Display two files side by side

If you know the input files have no tabs, then using expand simplifies @oyss's answer:

paste one.txt two.txt | expand --tabs=50

If there could be tabs in the input files, you can always expand first:

paste <(expand one.txt) <(expand two.txt) | expand --tabs=50

You can use pr to do this, using the -m flag to merge the files, one per column, and -t to omit headers, eg.

pr -m -t one.txt two.txt


apple                               The quick brown fox..
pear                                foo
longer line than the last two       bar
last line                           linux

                                    skipped a line

See Also:

  • Print command result side by side
  • Combine text files column-wise

To expand a bit on @Hasturkun's answer: by default pr uses only 72 columns for its output, but it's relatively easy to make it use all available columns of your terminal window:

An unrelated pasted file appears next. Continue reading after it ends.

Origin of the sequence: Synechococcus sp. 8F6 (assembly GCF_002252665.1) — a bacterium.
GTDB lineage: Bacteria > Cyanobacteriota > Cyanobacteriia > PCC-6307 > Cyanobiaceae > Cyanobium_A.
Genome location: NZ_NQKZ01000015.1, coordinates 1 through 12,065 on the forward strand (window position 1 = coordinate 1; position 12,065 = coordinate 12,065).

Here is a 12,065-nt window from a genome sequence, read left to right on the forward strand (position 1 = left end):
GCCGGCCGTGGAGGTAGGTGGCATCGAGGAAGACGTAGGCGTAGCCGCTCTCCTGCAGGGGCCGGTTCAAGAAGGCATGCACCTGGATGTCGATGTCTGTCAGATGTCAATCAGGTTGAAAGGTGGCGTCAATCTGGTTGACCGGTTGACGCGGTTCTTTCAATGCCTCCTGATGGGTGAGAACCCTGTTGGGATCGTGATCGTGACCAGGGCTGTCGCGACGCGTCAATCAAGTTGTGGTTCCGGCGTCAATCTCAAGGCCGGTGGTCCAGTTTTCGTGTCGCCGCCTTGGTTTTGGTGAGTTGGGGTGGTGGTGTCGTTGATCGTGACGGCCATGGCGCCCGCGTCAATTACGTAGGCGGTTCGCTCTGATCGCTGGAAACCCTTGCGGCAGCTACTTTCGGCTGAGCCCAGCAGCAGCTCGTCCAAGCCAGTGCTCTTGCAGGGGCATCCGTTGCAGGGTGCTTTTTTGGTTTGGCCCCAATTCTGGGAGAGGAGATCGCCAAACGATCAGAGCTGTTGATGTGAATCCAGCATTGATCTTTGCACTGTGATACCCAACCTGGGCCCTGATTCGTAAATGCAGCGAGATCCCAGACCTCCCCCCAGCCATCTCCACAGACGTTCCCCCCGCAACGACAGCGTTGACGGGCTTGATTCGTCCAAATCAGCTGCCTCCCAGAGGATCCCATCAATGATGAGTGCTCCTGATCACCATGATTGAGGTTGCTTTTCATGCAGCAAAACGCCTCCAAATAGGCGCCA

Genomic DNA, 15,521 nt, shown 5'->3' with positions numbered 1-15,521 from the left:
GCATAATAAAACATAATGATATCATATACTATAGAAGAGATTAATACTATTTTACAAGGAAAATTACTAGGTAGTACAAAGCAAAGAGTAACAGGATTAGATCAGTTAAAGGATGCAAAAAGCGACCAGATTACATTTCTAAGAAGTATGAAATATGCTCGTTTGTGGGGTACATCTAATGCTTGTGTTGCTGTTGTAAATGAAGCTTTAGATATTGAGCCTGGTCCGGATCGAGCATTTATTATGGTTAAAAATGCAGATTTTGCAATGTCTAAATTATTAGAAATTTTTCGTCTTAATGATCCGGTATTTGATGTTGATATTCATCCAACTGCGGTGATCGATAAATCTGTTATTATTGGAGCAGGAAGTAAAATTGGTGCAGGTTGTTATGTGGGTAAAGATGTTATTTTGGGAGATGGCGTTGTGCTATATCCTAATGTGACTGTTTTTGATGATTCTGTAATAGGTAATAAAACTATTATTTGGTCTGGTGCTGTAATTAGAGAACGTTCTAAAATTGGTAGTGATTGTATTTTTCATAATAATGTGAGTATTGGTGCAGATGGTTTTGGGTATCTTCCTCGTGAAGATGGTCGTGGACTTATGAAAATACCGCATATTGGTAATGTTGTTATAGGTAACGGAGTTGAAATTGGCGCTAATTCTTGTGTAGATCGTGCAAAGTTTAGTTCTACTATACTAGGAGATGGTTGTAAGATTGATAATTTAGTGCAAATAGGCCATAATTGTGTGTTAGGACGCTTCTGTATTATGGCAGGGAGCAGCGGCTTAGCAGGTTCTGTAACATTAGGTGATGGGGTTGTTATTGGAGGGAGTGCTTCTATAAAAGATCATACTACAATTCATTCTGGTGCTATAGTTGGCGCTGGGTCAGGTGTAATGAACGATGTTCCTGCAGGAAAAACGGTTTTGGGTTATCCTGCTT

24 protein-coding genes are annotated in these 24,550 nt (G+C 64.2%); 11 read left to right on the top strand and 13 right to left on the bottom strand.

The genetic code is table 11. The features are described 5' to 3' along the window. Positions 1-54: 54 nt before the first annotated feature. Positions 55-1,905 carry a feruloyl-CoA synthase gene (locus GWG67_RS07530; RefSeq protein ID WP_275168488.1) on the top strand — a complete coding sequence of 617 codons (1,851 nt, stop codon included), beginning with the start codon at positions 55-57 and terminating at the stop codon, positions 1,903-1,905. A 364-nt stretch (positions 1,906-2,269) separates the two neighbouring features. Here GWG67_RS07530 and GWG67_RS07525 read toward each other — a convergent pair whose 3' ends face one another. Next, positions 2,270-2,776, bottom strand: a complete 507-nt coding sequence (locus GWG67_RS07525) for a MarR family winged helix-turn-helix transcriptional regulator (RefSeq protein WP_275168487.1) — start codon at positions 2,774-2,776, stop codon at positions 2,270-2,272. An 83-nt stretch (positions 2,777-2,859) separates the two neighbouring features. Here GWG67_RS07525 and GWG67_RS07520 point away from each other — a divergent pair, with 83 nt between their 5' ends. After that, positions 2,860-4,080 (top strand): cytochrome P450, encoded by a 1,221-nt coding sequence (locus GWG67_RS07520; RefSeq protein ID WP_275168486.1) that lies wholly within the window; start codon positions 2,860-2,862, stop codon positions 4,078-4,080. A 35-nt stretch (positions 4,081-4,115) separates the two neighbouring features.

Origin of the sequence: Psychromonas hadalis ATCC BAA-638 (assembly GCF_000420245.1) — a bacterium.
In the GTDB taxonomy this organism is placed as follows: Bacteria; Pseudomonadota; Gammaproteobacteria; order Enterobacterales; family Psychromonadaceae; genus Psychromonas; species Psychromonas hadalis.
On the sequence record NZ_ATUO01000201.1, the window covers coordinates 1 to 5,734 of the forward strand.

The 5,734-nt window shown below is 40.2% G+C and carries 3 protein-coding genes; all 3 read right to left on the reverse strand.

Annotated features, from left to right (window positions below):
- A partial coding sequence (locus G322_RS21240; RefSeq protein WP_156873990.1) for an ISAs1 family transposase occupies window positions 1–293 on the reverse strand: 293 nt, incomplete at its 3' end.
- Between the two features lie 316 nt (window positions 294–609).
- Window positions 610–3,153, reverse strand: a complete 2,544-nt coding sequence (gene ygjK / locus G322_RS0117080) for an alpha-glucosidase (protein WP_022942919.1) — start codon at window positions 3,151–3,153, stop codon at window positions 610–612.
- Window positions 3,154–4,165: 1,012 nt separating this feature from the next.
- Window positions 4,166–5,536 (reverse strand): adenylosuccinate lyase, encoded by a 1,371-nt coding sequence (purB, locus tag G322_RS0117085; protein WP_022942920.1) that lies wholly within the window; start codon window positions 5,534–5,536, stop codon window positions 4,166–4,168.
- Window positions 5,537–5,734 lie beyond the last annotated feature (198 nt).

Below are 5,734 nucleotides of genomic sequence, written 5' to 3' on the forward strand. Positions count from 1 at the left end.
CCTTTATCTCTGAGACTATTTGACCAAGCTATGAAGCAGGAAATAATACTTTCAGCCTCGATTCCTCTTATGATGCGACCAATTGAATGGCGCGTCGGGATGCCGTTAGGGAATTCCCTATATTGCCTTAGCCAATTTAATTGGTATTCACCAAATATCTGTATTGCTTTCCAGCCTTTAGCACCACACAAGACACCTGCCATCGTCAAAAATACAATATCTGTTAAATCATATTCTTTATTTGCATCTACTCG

pr -w $COLUMNS -m -t one.txt two.txt

Most shells will store (and update) your terminal's screenwidth in the $COLUMNS shell variable, so we're just passing that value on to pr to use for its output's width setting.

This also answers @Matt's question:

Is there a way for pr to auto-detect screen width?

So, no: pr itself can't detect the screenwidth, but we're helping it out a bit by passing in the terminal's width via its -w option.

Note that $COLUMNS is a shell variable, not an environment variable, so it isn't exported to child processes, and hence the above approach will likely not work in scripts, only in interactive TTYs... see LINES and COLUMNS environmental variables lost in a script for alternative approaches.